The new conference would ease the scheduling headaches of some of the member colleges and would be no problem to the others. "As a service school, we like to play schedules which pretty well cover the United States," Colonel Roberts points out. "This conference meets that requirement. Besides, we have been playing all these schools anyway. The scheduling will not be difficult, although I should imagine it would be the mid-'60s anyway before a real conference schedule could be worked out."
Another advantage to the member schools—and an important one—was underlined by several of the athletic directors. George Briggs of Washington probably explained it best: "My own feeling is that the primary factor in favor of the idea is the opportunity such an organization would provide for combining the effectiveness of our common feelings on such matters as national intercollegiate legislation. We've gone too far already in sacrificing institutional autonomy; this could be a device for preserving and strengthening it. From the standpoint of having an organization in formation and capable, let's say, of influencing NCAA-type legislation affecting intercollegiate athletics, my hunch is that agreement by 1960 would be quite possible. To be operational in terms of scheduling is quite another matter, though."
All in all, the new conference would be an advantage to the member schools. Since it is made up of independents, it does not disrupt any conference now existing. None of the athletic directors made direct mention of one of the biggest advantages—the increased gate receipts to be expected from participation in a conference which will be the strongest in the nation, or the advantage to be expected in recruiting boys to play in that conference. It is easy to see, too, what a tremendously attractive TV package this conference would have to offer. And, if it can be worked out, a playoff between the eastern and western division would very likely outshine any current bowl game in popular appeal. These are very real reasons and very strong ones for the acceptance this idea has picked up so quickly. The fact that these reasons carry weight is no criticism of the schools involved, any more than it is a criticism of the Big Ten schools to say that similar considerations have long applied there, too: the Big Ten is a strong and attractive conference for spectators and for athletes.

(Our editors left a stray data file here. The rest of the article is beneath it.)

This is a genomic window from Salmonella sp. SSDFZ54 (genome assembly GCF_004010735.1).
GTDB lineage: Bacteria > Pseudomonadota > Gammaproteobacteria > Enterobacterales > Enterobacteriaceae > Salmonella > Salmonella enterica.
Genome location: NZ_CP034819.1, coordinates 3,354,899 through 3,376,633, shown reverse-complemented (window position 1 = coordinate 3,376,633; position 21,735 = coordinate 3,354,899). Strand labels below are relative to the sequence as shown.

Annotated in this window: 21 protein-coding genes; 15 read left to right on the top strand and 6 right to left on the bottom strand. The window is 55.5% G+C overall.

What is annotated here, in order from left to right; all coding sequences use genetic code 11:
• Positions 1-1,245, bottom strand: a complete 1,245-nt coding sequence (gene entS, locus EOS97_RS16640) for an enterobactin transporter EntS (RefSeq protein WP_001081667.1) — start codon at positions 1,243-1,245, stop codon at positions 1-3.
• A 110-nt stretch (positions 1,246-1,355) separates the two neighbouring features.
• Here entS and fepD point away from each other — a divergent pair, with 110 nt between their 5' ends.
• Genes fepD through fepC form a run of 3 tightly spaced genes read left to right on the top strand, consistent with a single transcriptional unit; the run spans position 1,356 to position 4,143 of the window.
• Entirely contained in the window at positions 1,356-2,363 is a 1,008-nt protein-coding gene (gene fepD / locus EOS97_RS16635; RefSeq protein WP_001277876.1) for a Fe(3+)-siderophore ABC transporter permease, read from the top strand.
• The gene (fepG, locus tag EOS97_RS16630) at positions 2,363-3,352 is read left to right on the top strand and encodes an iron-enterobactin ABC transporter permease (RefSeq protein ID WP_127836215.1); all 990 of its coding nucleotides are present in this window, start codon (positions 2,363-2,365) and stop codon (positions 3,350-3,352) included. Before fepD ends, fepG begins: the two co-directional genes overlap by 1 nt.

The dissolution of the nine-member Pacific Coast Conference will clear the way for the creation of the proposed new airplane conference. The athletic directors of the four big West Coast schools—now suddenly independents—all considered that the achievement of a strong voice in NCAA affairs would be one of the valuable results of the new Togetherness. The same thought was, if not so dominantly, a factor with the experienced independents of the East.
Incidentally, if the new conference should use its undoubted strength to try to ease the strict but just rules of the NCAA, then it would be better for collegiate athletics if it never comes into being. No prediction is made here that anything like this will be attempted, but it is no secret that some of the proposed members—notably on the West Coast—have squirmed under the NCAA penalties.
Also, incidentally, and probably without being conscious of it, the conferees in Room 1016 in the Netherland-Hilton were outlining a college football program for the 1960s in direct challenge to the thesis of that tireless old opponent of college football, Chicago's Robert M. Hutchins, whose advice to other college presidents has long been: "Give it up and let the pros have it."
In his sternest manner, Hutchins has written (see below) that college football can never be as good, as entertaining and solvent as the professional game. The athletic directors of a dozen or so of the nation's finest colleges are out to prove Hutchins and his disciples wrong. And they just might do it.
CONFEREES IN POSSIBLY HISTORIC CINCINNATI HOTEL ROOM INCLUDED MEN FROM USC, UCLA, AIR FORCE ACADEMY, WASHINGTON, CALIFORNIA, PITTSBURGH, NAVY, ARMY, NOTRE DAME, PENN STATE, SYRACUSE, WHILE STANFORD WATCHED FROM A DISTANCE
Air Force Academy
HE'D GIVE THE GAME TO THE PROS
HUTCHINS' DOCTRINE FOR FOOTBALL
Plans of the nation's major college football independents to form a jet-age conference of their own—fit to challenge the increasingly popular pros for the public's support and attention—also bravely challenge the advice of that longtime critic of college football, former President Robert Hutchins of the University of Chicago. Excerpts from the Hutchins doctrine and prophecy, as written for SPORTS ILLUSTRATED more than four years ago (SI, Oct. 18, '54):
"The real hope lies in the slow but steady progress of professional football.... Not enough people will pay enough money to support big-time intercollegiate football in the style to which it has become accustomed when for the same price they can see real professionals, their minds unconfused by thoughts of education, play the game with true professional polish.
"When professional football has reached this point, we shall be able to disentangle sport and higher education. Students can play (or not play) as they wish: their friends may attend and applaud if they like....
"Students will come to college to study. Alumni will believe that this is something a normal, red-blooded young American can properly do.... This happened at Chicago."